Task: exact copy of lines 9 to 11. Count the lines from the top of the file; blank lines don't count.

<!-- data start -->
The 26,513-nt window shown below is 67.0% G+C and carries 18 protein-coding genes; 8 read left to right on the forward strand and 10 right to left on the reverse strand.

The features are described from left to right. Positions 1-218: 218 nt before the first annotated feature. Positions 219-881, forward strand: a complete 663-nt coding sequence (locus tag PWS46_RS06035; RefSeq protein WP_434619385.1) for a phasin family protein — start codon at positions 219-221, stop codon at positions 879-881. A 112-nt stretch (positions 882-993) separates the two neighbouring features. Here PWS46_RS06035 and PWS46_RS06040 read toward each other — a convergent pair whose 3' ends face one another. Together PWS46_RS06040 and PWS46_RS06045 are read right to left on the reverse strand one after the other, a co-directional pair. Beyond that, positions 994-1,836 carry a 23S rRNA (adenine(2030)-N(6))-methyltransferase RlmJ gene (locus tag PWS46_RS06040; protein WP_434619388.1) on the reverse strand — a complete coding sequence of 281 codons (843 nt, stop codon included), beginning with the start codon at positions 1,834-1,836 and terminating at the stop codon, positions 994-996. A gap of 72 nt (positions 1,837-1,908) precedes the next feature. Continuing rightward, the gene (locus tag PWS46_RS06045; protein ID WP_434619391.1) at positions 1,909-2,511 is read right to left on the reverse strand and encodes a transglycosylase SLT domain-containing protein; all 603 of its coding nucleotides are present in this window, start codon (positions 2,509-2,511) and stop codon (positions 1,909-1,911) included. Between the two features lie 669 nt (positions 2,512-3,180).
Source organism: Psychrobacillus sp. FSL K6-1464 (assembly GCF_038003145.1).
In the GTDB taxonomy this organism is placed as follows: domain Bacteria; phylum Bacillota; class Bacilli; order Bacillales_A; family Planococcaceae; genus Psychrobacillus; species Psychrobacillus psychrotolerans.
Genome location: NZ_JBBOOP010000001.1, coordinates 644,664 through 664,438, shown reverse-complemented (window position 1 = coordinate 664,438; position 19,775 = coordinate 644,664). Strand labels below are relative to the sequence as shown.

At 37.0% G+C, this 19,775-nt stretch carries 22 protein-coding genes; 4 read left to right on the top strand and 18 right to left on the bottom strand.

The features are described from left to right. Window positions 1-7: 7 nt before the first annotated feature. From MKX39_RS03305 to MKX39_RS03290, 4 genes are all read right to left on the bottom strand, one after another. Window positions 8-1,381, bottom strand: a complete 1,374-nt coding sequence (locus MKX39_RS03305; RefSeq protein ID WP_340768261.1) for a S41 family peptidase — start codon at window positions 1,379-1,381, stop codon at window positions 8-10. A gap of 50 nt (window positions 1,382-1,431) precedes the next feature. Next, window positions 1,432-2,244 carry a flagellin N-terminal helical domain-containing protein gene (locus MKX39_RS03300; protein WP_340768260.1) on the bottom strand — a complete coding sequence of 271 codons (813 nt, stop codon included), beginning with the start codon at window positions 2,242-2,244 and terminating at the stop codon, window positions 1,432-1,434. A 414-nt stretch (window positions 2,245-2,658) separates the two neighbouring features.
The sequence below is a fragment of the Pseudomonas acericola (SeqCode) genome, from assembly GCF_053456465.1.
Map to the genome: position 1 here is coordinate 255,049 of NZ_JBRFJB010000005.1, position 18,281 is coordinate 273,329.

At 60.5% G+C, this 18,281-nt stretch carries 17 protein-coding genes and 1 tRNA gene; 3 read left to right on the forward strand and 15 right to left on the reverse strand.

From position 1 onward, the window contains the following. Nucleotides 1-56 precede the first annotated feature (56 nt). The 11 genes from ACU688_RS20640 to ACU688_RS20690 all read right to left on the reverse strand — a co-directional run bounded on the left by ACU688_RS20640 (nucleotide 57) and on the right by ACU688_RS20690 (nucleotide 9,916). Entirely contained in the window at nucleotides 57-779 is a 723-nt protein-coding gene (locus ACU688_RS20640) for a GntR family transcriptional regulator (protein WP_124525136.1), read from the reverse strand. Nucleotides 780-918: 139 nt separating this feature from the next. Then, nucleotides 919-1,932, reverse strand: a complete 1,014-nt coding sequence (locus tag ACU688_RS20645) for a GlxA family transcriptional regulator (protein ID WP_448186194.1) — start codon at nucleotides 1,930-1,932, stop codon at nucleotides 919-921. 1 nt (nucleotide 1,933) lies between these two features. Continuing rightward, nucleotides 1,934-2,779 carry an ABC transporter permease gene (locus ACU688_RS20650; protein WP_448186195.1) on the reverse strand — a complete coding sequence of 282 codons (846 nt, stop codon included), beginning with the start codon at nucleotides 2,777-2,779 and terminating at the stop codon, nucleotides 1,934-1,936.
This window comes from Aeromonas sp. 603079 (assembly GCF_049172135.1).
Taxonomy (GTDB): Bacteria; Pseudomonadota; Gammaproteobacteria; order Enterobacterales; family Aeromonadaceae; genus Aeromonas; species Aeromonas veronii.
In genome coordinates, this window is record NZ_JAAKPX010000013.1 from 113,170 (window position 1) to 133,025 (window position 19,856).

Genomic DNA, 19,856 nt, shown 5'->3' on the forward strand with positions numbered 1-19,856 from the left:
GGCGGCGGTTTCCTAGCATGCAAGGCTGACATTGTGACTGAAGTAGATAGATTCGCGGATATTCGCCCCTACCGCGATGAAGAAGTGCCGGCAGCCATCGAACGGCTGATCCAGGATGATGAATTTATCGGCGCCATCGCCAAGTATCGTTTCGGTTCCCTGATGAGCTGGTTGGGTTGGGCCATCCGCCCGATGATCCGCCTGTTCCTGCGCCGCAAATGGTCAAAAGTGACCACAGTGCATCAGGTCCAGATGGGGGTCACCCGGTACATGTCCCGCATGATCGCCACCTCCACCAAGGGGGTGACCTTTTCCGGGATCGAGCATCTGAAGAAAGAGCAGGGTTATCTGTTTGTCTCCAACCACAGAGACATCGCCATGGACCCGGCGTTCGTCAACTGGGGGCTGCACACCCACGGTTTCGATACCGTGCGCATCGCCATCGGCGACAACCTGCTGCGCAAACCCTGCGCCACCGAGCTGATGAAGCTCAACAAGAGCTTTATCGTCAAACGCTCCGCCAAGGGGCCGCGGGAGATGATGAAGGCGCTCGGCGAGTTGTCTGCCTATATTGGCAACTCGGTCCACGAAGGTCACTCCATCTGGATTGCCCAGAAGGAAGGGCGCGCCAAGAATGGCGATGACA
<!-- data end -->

Map to the genome: position 1 here is coordinate 255,049 of NZ_JBRFJB010000005.1, position 18,281 is coordinate 273,329.

At 60.5% G+C, this 18,281-nt stretch carries 17 protein-coding genes and 1 tRNA gene; 3 read left to right on the forward strand and 15 right to left on the reverse strand.

From position 1 onward, the window contains the following. Nucleotides 1-56 precede the first annotated feature (56 nt). The 11 genes from ACU688_RS20640 to ACU688_RS20690 all read right to left on the reverse strand — a co-directional run bounded on the left by ACU688_RS20640 (nucleotide 57) and on the right by ACU688_RS20690 (nucleotide 9,916). Entirely contained in the window at nucleotides 57-779 is a 723-nt protein-coding gene (locus ACU688_RS20640) for a GntR family transcriptional regulator (protein WP_124525136.1), read from the reverse strand. Nucleotides 780-918: 139 nt separating this feature from the next. Then, nucleotides 919-1,932, reverse strand: a complete 1,014-nt coding sequence (locus tag ACU688_RS20645) for a GlxA family transcriptional regulator (protein ID WP_448186194.1) — start codon at nucleotides 1,930-1,932, stop codon at nucleotides 919-921. 1 nt (nucleotide 1,933) lies between these two features. Continuing rightward, nucleotides 1,934-2,779 carry an ABC transporter permease gene (locus ACU688_RS20650; protein WP_448186195.1) on the reverse strand — a complete coding sequence of 282 codons (846 nt, stop codon included), beginning with the start codon at nucleotides 2,777-2,779 and terminating at the stop codon, nucleotides 1,934-1,936.